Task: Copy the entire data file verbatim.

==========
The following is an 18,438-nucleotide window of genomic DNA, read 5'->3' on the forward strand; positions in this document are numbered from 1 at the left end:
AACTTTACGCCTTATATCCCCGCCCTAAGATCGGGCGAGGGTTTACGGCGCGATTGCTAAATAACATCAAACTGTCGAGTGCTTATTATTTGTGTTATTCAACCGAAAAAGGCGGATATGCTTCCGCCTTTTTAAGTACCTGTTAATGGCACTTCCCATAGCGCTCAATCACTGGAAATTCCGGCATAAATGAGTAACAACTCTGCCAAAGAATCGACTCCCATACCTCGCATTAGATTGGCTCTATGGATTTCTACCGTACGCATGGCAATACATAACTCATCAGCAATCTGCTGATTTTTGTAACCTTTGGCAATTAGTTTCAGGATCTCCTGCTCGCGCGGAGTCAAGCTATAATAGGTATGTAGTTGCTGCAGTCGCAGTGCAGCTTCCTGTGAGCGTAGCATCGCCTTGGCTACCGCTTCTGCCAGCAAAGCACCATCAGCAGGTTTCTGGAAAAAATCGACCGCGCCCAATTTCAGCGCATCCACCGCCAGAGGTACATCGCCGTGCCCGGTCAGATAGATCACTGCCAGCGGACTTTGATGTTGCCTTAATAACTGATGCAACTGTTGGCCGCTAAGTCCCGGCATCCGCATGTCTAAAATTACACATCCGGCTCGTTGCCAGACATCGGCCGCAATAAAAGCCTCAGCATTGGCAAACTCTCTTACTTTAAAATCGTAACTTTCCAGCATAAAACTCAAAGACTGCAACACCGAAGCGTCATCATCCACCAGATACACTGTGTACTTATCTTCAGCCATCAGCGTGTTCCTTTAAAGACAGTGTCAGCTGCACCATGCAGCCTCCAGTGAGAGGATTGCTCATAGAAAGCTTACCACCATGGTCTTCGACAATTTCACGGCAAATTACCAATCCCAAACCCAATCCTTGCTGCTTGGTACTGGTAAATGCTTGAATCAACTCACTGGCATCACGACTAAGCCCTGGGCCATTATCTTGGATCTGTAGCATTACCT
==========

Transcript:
The following is an 18,438-nucleotide window of genomic DNA, read 5'->3' on the forward strand; positions in this document are numbered from 1 at the left end:
AACTTTACGCCTTATATCCCCGCCCTAAGATCGGGCGAGGGTTTACGGCGCGATTGCTAAATAACATCAAACTGTCGAGTGCTTATTATTTGTGTTATTCAACCGAAAAAGGCGGATATGCTTCCGCCTTTTTAAGTACCTGTTAATGGCACTTCCCATAGCGCTCAATCACTGGAAATTCCGGCATAAATGAGTAACAACTCTGCCAAAGAATCGACTCCCATACCTCGCATTAGATTGGCTCTATGGATTTCTACCGTACGCATGGCAATACATAACTCATCAGCAATCTGCTGATTTTTGTAACCTTTGGCAATTAGTTTCAGGATCTCCTGCTCGCGCGGAGTCAAGCTATAATAGGTATGTAGTTGCTGCAGTCGCAGTGCAGCTTCCTGTGAGCGTAGCATCGCCTTGGCTACCGCTTCTGCCAGCAAAGCACCATCAGCAGGTTTCTGGAAAAAATCGACCGCGCCCAATTTCAGCGCATCCACCGCCAGAGGTACATCGCCGTGCCCGGTCAGATAGATCACTGCCAGCGGACTTTGATGTTGCCTTAATAACTGATGCAACTGTTGGCCGCTAAGTCCCGGCATCCGCATGTCTAAAATTACACATCCGGCTCGTTGCCAGACATCGGCCGCAATAAAAGCCTCAGCATTGGCAAACTCTCTTACTTTAAAATCGTAACTTTCCAGCATAAAACTCAAAGACTGCAACACCGAAGCGTCATCATCCACCAGATACACTGTGTACTTATCTTCAGCCATCAGCGTGTTCCTTTAAAGACAGTGTCAGCTGCACCATGCAGCCTCCAGTGAGAGGATTGCTCATAGAAAGCTTACCACCATGGTCTTCGACAATTTCACGGCAAATTACCAATCCCAAACCCAATCCTTGCTGCTTGGTACTGGTAAATGCTTGAATCAACTCACTGGCATCACGACTAAGCCCTGGGCCATTATCTTGGATCTGTAGCATTACCT